Yes, sure, the OpenCV package uses pre-trained neural networks under the hood, and you can definitely call those machine learning. But the programmers who now use the opencv library just leverage the knowledge stored in those network to create very basal decision rules.
IF pixel pattern of mole
ELSE no whack.
To me, it’s only machine learning when there’s really some learning going on. A feedback loop with performance improvement. And you may call it AI, IMO, when the feedback loop is more or less autonomous.
Fortunately, programmers have also been taking a machine learning/AI approach to beating games. Specifically using reinforcement learning. Think of famous applications like AlphaGo and AlphaStar. But there are also hobby programmers who use similar techniques. For example, to get their computer to obtain highscores on Trackmania.
In a later post, I’ll dive into those in more detail.
TryHackMe started in 2018 by two cyber security enthusiasts, Ashu Savani and Ben Spring, who met at a summer internship. When getting started with in the field, they found learning security to be a fragmented, inaccessable and difficult experience; often being given a vulnerable machine’s IP with no additional resources is not the most efficient way to learn, especially when you don’t have any prior knowledge. When Ben returned back to University he created a way to deploy machines and sent it to Ashu, who suggested uploading all the notes they’d made over the summer onto a centralised platform for others to learn, for free.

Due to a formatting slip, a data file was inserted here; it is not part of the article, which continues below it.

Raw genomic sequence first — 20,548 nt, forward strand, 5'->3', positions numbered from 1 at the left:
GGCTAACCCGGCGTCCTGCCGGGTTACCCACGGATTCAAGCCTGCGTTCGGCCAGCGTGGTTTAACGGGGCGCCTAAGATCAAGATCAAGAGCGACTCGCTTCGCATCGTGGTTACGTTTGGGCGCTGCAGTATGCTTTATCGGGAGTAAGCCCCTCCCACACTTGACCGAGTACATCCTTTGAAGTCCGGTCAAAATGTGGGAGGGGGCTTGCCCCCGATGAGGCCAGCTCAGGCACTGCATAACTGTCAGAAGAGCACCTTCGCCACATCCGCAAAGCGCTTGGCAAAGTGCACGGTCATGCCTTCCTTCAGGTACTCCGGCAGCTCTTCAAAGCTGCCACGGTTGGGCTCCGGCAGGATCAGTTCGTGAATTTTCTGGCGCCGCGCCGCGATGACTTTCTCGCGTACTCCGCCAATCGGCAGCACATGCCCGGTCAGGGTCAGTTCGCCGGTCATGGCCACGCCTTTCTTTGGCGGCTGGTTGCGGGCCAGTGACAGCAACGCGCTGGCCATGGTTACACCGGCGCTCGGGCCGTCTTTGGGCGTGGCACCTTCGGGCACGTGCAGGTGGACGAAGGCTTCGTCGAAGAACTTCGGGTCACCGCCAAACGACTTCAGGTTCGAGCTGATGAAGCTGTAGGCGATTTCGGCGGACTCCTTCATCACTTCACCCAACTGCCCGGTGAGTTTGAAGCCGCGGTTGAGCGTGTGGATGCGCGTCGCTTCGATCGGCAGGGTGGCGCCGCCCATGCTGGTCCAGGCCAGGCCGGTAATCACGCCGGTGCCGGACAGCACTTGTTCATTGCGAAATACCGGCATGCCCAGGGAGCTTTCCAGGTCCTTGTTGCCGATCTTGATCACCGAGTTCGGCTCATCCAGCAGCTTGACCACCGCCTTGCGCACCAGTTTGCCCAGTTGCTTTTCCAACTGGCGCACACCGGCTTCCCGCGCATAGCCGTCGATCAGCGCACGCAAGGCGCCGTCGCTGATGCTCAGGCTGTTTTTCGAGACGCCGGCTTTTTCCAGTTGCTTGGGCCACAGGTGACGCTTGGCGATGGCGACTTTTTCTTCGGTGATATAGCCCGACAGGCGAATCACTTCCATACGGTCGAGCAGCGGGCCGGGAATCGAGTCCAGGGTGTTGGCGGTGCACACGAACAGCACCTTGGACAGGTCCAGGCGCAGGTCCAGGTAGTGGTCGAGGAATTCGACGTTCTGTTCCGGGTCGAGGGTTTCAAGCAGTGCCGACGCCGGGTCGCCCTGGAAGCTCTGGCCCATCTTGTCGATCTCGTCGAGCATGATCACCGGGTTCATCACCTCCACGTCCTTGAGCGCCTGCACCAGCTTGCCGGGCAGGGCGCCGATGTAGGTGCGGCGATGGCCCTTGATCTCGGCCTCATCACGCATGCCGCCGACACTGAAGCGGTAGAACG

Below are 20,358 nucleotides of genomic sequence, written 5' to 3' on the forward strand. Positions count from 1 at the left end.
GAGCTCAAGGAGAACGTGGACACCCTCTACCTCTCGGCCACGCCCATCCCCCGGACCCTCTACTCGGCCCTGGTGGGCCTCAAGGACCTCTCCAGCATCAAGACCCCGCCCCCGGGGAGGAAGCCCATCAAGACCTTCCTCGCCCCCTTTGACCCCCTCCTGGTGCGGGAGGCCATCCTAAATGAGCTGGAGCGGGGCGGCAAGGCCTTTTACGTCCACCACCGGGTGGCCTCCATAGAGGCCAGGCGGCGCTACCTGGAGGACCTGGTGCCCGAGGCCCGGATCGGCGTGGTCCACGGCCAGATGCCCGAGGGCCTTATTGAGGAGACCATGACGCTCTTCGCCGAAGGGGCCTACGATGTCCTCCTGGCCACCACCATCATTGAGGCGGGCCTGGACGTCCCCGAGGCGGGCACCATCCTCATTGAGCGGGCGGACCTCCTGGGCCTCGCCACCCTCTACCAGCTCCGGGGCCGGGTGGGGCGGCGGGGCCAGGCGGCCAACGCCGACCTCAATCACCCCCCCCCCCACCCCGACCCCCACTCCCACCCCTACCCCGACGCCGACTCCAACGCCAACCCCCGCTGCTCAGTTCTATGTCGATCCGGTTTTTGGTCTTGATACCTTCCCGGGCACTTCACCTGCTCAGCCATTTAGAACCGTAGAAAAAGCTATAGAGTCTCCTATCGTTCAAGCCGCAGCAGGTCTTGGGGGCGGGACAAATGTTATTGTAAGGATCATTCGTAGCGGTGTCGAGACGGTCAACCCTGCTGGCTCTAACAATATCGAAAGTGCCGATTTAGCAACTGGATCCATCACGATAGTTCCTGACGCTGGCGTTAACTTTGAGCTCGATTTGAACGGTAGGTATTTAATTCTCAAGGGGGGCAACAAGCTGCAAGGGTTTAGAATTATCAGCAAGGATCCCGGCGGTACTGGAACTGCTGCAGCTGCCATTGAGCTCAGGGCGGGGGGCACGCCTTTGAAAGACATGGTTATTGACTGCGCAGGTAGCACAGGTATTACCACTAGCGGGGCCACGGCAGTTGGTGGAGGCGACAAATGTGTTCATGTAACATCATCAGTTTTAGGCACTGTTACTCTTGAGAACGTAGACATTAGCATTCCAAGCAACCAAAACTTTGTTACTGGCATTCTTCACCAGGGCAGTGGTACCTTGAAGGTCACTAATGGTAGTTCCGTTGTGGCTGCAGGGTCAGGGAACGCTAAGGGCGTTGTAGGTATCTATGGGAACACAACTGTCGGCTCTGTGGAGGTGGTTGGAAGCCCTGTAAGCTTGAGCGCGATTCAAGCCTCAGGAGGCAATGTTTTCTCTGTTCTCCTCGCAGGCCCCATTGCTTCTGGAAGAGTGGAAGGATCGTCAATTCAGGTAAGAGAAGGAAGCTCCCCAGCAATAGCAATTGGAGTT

To allow users to share their knowledge, TryHackMe allows other users (at no charge) to create a virtual room, which contains a combination of theoretical and practical learning components.. In early 2019, Jon Peters started creating rooms and suggested the platform build up a community, a task he took on and succeeded in.
The platform has never raised any capital and is entirely bootstrapped.
I don’t have any affiliation or whatever with the platform, but I just think it’s a super cool resource if you want to learn more about hands-on computer stuff.
Here’s a nice demo on an advanced programmer taking on one of the first challenges. I definitely still have a long way to go, but it’s fun to watch someone sneak into a (dummy) server and look for clues! Like a proper detective, but then an extra nerdy one!
There are many “hacktivities” you can try on the platform.
And if you’re serious about learning this stuff, there are learning paths set out for you!
If you like their content, do consider taking a paid subscription and share this great initiative!
Finding predictive patterns in your dataset with one line of code!
Today — March 2nd 2021 — my first R package was published on the comprehensive R archive network (CRAN).
ppsr is the R implementation of the Predictive Power Score (PPS).
The PPS is an asymmetric, data-type-agnostic score that can detect linear or non-linear relationships between two variables. You can read more about the concept in earlier blog posts (here and here), or here on Github, or via Medium.
With the ppsr package live on CRAN, it is now super easy to install the package and examine the predictive relationships in your dataset: